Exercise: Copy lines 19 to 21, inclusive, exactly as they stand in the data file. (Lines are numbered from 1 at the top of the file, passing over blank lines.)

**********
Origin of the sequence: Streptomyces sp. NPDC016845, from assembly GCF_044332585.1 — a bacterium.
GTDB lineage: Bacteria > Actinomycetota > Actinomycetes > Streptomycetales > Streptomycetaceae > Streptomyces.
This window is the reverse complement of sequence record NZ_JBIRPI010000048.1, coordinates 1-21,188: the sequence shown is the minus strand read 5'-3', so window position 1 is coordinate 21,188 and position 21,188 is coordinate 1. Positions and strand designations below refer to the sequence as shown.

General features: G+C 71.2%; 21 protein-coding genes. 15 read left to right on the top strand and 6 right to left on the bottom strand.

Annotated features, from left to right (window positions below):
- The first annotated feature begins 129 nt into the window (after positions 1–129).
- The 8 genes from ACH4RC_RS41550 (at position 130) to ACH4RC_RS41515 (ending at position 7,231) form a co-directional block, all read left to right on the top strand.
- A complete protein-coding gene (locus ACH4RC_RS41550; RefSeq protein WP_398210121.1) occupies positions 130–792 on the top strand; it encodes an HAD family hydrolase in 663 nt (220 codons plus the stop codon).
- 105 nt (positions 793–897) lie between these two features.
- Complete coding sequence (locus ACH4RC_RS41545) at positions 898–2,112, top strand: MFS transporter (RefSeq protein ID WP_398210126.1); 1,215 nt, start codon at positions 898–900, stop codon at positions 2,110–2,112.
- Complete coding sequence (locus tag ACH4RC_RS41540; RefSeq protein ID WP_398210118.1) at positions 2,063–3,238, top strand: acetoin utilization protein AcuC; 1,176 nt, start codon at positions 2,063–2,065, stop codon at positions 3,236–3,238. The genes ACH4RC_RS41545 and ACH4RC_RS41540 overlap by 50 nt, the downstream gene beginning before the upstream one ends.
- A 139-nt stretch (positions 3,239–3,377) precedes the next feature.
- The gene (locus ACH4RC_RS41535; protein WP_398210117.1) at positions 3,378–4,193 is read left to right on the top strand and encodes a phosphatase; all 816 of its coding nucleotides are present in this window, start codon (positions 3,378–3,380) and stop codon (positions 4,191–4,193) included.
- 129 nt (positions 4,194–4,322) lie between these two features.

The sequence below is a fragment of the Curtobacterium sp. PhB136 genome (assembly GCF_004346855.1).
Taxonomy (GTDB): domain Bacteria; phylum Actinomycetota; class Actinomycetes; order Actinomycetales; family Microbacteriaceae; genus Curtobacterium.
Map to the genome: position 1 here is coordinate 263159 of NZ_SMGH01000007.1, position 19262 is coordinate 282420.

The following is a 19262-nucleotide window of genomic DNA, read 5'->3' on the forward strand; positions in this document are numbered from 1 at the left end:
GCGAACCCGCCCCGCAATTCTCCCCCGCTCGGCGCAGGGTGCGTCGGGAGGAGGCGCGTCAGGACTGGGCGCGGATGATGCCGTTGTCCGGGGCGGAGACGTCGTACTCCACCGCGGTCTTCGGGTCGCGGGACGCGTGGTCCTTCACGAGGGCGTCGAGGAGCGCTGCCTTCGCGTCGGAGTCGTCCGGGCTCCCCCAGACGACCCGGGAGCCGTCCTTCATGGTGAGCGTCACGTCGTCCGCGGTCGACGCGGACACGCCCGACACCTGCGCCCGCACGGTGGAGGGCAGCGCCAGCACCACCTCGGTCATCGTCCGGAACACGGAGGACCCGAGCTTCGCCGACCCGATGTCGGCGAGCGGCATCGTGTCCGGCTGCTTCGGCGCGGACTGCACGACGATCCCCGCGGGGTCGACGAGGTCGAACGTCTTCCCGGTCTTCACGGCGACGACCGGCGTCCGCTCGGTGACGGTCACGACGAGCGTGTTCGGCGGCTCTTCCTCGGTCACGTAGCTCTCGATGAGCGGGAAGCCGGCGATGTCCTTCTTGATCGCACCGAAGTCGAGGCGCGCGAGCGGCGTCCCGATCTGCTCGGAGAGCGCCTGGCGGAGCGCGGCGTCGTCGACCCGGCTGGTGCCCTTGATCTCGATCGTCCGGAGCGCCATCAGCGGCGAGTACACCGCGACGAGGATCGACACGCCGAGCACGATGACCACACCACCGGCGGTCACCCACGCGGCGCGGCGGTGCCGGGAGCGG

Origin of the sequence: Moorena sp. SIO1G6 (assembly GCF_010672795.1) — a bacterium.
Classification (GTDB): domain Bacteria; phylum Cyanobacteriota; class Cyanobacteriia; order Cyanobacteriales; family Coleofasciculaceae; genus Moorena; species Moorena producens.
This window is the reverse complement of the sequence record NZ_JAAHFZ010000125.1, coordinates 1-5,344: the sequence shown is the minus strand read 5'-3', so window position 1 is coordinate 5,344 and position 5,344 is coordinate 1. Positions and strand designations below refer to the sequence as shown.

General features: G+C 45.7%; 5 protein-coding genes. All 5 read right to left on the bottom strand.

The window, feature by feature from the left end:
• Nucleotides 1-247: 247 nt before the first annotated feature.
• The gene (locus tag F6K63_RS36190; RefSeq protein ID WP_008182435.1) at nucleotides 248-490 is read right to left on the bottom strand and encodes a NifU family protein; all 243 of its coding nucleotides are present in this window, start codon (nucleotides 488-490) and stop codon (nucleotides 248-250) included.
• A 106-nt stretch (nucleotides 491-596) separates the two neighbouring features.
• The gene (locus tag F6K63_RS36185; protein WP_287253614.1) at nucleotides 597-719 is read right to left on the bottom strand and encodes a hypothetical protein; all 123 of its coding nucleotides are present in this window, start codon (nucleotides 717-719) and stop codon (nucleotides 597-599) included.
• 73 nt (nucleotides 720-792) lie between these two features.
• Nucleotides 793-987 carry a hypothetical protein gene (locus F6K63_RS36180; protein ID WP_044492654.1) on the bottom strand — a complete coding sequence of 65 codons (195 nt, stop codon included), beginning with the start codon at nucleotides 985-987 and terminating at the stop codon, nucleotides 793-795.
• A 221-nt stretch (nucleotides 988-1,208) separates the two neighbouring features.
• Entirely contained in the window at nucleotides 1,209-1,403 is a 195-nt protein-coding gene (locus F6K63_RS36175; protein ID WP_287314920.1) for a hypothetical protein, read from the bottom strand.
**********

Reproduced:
GCGAACCCGCCCCGCAATTCTCCCCCGCTCGGCGCAGGGTGCGTCGGGAGGAGGCGCGTCAGGACTGGGCGCGGATGATGCCGTTGTCCGGGGCGGAGACGTCGTACTCCACCGCGGTCTTCGGGTCGCGGGACGCGTGGTCCTTCACGAGGGCGTCGAGGAGCGCTGCCTTCGCGTCGGAGTCGTCCGGGCTCCCCCAGACGACCCGGGAGCCGTCCTTCATGGTGAGCGTCACGTCGTCCGCGGTCGACGCGGACACGCCCGACACCTGCGCCCGCACGGTGGAGGGCAGCGCCAGCACCACCTCGGTCATCGTCCGGAACACGGAGGACCCGAGCTTCGCCGACCCGATGTCGGCGAGCGGCATCGTGTCCGGCTGCTTCGGCGCGGACTGCACGACGATCCCCGCGGGGTCGACGAGGTCGAACGTCTTCCCGGTCTTCACGGCGACGACCGGCGTCCGCTCGGTGACGGTCACGACGAGCGTGTTCGGCGGCTCTTCCTCGGTCACGTAGCTCTCGATGAGCGGGAAGCCGGCGATGTCCTTCTTGATCGCACCGAAGTCGAGGCGCGCGAGCGGCGTCCCGATCTGCTCGGAGAGCGCCTGGCGGAGCGCGGCGTCGTCGACCCGGCTGGTGCCCTTGATCTCGATCGTCCGGAGCGCCATCAGCGGCGAGTACACCGCGACGAGGATCGACACGCCGAGCACGATGACCACACCACCGGCGGTCACCCACGCGGCGCGGCGGTGCCGGGAGCGG

Origin of the sequence: Moorena sp. SIO1G6 (assembly GCF_010672795.1) — a bacterium.
Classification (GTDB): domain Bacteria; phylum Cyanobacteriota; class Cyanobacteriia; order Cyanobacteriales; family Coleofasciculaceae; genus Moorena; species Moorena producens.